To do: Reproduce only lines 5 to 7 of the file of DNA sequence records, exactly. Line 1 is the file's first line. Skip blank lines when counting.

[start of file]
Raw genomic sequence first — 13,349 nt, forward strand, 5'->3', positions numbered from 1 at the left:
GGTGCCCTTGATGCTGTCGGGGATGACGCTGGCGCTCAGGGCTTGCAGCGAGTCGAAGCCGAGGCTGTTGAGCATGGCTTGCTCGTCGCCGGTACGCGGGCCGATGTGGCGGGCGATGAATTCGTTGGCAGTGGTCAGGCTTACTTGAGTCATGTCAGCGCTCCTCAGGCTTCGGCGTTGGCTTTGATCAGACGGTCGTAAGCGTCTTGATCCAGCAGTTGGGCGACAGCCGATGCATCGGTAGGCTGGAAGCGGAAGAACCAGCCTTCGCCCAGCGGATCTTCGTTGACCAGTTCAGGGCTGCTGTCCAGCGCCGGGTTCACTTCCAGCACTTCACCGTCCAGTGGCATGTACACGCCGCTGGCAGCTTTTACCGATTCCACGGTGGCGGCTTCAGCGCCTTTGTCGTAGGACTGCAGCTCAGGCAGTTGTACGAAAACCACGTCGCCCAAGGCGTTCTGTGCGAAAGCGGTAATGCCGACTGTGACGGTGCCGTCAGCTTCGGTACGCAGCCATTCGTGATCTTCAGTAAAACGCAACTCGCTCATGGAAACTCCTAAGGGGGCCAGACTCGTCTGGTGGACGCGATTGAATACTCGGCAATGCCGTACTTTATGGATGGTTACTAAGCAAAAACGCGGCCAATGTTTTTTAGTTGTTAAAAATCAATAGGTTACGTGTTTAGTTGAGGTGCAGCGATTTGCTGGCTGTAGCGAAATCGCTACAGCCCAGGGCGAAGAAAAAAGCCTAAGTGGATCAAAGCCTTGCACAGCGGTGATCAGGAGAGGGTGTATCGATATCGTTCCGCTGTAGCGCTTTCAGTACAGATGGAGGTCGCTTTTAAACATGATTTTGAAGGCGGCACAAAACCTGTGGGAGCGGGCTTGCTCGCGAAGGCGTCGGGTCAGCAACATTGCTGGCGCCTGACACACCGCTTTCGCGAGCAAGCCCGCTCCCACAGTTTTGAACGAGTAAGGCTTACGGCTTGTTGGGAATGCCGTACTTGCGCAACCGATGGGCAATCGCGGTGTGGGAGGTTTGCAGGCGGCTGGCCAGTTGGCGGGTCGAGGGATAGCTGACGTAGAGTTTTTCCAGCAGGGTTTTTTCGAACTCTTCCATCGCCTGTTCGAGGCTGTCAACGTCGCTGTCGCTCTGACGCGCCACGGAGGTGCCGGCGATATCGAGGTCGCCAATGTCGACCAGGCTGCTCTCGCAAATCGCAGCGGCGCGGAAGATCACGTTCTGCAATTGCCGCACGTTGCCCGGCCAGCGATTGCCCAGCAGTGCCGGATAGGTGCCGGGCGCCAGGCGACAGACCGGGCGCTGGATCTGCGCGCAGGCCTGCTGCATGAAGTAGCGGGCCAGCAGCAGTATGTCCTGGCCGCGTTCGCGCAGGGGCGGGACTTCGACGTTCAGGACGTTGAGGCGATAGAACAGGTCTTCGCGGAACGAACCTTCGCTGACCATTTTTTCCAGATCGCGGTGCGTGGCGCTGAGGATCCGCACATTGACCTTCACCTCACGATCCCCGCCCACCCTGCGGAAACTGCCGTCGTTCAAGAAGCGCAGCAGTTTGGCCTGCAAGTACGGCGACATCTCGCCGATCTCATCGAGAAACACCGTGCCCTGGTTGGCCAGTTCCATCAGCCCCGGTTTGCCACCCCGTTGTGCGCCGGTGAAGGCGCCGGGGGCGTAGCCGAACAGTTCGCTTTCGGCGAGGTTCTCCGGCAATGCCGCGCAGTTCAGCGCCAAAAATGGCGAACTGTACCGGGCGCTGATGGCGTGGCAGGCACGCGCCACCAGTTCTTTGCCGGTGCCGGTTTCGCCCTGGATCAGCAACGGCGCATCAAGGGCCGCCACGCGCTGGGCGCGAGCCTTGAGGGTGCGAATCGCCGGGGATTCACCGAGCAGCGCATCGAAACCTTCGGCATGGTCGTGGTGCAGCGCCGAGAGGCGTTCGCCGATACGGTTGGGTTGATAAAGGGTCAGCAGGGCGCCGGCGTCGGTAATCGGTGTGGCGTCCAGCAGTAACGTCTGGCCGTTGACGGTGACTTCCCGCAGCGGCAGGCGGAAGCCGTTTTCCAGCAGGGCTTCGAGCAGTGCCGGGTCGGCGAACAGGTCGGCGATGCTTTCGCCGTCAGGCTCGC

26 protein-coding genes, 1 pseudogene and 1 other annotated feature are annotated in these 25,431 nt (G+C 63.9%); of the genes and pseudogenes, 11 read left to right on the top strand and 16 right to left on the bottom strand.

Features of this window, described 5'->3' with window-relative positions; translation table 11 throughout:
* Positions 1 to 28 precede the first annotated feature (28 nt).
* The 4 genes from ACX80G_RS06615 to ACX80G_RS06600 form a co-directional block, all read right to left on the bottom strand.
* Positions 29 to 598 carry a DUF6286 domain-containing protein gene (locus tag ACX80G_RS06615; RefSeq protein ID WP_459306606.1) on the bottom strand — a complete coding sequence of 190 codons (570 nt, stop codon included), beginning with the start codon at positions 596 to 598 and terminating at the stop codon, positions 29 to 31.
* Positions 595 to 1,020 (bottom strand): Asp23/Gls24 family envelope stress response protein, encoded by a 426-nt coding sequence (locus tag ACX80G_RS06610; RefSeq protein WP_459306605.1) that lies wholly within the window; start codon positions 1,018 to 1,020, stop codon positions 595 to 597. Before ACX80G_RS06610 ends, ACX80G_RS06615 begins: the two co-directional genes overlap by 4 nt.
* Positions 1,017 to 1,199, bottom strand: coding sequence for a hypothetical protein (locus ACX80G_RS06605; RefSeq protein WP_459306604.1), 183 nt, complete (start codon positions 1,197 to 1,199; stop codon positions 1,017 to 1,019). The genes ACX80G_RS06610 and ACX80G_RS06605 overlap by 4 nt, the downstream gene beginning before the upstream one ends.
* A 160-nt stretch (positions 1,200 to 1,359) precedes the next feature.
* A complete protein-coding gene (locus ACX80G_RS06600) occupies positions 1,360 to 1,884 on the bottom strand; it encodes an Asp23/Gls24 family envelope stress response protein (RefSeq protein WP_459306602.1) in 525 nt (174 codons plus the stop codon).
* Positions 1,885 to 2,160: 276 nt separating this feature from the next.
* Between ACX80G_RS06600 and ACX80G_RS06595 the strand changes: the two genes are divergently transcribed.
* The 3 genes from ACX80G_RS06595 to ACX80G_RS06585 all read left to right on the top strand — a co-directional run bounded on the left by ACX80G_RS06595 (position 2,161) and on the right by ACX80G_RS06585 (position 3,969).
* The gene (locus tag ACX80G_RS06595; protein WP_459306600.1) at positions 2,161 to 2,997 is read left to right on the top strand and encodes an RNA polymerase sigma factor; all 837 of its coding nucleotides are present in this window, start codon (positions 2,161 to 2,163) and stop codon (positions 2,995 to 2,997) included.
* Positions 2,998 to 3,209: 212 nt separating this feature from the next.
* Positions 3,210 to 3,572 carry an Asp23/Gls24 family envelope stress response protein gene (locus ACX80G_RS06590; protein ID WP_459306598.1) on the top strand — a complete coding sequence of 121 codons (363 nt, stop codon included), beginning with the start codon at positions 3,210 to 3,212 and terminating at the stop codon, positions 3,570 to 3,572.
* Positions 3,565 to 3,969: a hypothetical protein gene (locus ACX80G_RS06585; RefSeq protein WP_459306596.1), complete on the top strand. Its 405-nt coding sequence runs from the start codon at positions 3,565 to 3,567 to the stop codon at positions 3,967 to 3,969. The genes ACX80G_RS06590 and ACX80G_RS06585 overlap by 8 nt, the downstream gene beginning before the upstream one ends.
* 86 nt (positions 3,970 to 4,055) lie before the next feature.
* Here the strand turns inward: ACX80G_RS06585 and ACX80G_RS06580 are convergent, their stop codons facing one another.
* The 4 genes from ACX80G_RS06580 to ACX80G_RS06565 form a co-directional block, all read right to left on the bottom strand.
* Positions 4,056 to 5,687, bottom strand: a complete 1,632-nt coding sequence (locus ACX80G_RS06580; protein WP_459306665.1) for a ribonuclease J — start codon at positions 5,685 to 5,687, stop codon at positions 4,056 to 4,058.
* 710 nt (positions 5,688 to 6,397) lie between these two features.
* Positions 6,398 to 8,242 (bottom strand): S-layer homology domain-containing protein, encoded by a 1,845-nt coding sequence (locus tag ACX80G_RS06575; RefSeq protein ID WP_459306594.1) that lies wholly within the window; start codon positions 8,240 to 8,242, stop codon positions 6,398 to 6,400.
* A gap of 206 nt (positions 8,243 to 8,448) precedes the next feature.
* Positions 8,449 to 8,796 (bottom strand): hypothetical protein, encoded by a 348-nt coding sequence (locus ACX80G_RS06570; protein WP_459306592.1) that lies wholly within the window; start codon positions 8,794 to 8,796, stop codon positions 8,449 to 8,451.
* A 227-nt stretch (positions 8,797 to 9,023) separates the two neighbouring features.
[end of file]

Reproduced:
* Positions 1 to 28 precede the first annotated feature (28 nt).
* The 4 genes from ACX80G_RS06615 to ACX80G_RS06600 form a co-directional block, all read right to left on the bottom strand.
* Positions 29 to 598 carry a DUF6286 domain-containing protein gene (locus tag ACX80G_RS06615; RefSeq protein ID WP_459306606.1) on the bottom strand — a complete coding sequence of 190 codons (570 nt, stop codon included), beginning with the start codon at positions 596 to 598 and terminating at the stop codon, positions 29 to 31.